Posted: Dec. 6, 2012
WHY, THEY ALL CAN GET ALONG
By Celia Cohen
The first sign of change was the door to the Senate president pro tem's office in Legislative Hall. It was open, wide open, so anybody could just walk in.
Inside the Senate chamber, the mood was celebration. Like Dorothy's house had fallen on the wicked witch. Like Tinker Bell was going to be all right. Like Santa Claus had come to town.
Some of it was because the place on Wednesday was wall-to-wall with winners, a happy lot only a month removed from Election Day, but most of it was because the Senate was installing Patti Blevins, a Democratic senator from Elsmere, as its president pro tem during a special session.
It was Blevins who flung open the pro tem's door in an unmistakable break with the practice of Tony DeLuca, the last pro tem, who had fortified the entryway and ran the Senate something like the Red Queen decreeing off with their heads.
Instead, Blevins was soothing and conciliatory as she addressed the Senate.
"I have great respect and admiration for each and every one of you. I served with four Senate president pro tems -- Senator Cordrey, Senator Sharp, Senator Adams and Senator DeLuca -- and I learned a great deal from each of them. We'll make some new traditions of our own," Blevins said.
"After 22 years of serving here, I really know what good we can do, especially when we work together. I'm always proud to be a Delaware state senator."
Even the "Row of No," the back seats occupied by downstate conservatives on the Republican side of the aisle, was so affected by the changeover, it seemed more like the "Row of Nice."
"We are all very proud to support Senator Blevins," said Colin Bonini, who has a longstanding friendship with Blevins, despite his charter membership in the "Row of No."
With all of the goodwill flowing, there could not have been a better day to come before the Senate for confirmation. It certainly turned out that way.
The one-day session bringing the Senate to Dover was called by Jack Markell, the Democratic governor, to consider some judicial appointments, most notably a re-nomination for John Noble, a vice chancellor, and a nomination for Charlie Butler, the chief deputy attorney general, to the Superior Court.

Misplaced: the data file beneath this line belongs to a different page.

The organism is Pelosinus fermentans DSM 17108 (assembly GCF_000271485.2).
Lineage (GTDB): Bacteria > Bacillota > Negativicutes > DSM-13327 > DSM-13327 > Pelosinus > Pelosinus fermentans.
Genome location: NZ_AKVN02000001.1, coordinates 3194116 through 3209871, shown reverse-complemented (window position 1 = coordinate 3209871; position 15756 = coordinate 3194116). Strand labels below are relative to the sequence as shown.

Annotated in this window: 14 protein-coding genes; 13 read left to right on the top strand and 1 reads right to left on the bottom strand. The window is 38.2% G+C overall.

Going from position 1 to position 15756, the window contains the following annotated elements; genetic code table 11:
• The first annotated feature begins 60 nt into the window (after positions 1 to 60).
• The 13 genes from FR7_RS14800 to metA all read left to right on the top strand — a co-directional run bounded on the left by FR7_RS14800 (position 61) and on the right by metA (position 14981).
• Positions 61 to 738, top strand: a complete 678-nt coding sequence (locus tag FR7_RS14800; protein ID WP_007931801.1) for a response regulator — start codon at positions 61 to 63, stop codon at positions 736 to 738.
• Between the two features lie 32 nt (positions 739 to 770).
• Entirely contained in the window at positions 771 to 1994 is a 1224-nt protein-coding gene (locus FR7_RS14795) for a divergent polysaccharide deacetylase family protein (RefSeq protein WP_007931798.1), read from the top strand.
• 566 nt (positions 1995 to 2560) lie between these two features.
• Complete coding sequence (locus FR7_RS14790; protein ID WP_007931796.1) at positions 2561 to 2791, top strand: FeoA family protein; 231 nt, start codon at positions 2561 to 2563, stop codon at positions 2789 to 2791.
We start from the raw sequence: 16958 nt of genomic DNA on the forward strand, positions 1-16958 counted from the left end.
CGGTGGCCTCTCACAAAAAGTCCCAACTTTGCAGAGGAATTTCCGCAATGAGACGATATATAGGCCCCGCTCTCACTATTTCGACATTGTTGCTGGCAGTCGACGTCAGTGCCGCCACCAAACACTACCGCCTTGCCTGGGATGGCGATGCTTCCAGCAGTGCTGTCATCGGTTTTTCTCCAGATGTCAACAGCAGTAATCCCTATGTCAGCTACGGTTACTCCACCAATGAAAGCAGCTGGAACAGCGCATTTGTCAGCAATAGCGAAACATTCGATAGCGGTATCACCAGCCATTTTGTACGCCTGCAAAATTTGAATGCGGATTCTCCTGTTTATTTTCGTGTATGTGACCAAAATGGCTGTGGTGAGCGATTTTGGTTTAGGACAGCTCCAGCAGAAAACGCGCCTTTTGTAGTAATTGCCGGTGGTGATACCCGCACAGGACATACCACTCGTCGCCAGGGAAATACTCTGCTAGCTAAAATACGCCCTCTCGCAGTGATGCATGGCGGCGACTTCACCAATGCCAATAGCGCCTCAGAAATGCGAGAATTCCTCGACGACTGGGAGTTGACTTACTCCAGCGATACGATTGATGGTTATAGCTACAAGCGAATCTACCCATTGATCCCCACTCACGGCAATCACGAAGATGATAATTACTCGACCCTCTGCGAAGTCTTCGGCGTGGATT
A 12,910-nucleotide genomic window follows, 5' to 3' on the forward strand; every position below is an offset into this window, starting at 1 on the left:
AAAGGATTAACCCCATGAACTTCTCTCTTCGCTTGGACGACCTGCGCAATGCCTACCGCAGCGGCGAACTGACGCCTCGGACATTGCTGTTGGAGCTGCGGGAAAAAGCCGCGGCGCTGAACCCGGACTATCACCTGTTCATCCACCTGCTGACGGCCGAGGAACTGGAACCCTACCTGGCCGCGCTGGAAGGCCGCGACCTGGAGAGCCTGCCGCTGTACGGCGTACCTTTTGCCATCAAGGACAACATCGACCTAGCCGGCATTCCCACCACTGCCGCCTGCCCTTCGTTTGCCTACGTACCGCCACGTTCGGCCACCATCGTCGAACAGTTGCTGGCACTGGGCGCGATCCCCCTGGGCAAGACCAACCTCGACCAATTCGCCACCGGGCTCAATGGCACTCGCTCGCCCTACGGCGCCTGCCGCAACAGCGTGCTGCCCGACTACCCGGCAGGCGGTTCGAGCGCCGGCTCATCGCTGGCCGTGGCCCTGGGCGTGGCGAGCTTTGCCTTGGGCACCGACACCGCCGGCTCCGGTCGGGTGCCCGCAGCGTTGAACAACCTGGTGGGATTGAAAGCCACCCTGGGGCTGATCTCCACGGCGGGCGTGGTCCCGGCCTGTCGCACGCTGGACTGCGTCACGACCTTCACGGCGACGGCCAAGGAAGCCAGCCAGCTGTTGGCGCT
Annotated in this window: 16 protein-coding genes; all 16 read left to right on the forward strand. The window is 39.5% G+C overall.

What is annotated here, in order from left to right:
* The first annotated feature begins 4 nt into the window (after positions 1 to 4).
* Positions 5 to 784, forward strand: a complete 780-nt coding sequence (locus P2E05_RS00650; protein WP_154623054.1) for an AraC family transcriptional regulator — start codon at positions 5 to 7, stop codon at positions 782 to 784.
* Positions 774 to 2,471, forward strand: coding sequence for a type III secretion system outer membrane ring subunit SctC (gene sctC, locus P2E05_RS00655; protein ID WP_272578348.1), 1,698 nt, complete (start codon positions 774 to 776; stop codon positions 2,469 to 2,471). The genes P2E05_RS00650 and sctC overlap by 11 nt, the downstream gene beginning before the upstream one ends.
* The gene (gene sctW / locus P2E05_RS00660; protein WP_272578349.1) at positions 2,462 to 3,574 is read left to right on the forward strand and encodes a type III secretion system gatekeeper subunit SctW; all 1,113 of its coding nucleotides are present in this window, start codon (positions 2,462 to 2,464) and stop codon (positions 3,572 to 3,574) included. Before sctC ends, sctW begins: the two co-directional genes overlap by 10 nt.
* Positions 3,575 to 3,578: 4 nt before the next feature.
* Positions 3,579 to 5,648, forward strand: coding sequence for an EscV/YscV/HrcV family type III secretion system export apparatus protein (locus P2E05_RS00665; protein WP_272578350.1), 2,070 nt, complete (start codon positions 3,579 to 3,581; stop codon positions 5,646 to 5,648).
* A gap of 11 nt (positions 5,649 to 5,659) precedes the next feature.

Never was heard a discouraging word as the Senate made like an assembly line to move the nominations from confirmation hearings to roll calls.
Still, it did linger long enough to listen to some insightful remarks from Eric Davis, now going from the Court of Common Pleas to the Superior Court, after already going from the remote world of corporate law with Skadden Arps, a powerhouse firm, to the human tragedy of the courtroom.
"Quite honestly, I really love being a judge on the Court of Common Pleas," Davis said. "When you're on the bench, the people before you, they aren't having a great day. It's very important for a judge to be prepared and focused, because it's important to them. There is a very strong human factor in the Court of Common Pleas."
The session, a great deal of it organizational, was staggeringly brisk by past Senate standards with Blevins determined to waste less time. It began promptly, resolved itself in two hours and was vastly compacted by a command decision to swear in everybody at once.
Jim Vaughn Jr., the Superior Court president judge whose late father served in the chamber, conducted the mass oath-taking that began with all the senators saying their own name at the same time, as jarring as the Tower of Babel as it was symbolic of the many voices of a democracy. E pluribus unum.
Gary Simpson, the Republican minority leader recovering at home from heart surgery, joined the other 20 senators by cell phone and had his oath administered by Bruce Rogers, a lawyer who is a past chair of the Sussex County Republicans.
Not all of the day was harmony. The Senate Republicans let it be known they would push for a constitutional amendment to stiffen the provision for political balance on the courts by requiring judicial applicants to maintain their registration for at least the previous two years.
This comes after some Family Court candidates switched from Democrat to Republican and set off speculation it could be a way to end-run the constitution, if a conspiratorily-minded Democratic governor and Democratic Senate majority were so inclined. The Family Court judgeship went to a genuine Republican, but still.
"It gave me cause for alarm that there could be an attempt at stacking the court with one party," Simpson said in a statement issued two hours after the session ended.
The proceedings also included the odd sight of Tony DeLuca sitting in the gallery as Blevins' guest. He was never acknowledged, a past pro tem forgotten but not gone. He said he wanted it that way.
"It's Patti's day," DeLuca said.
As the day showed, it was her Senate, too.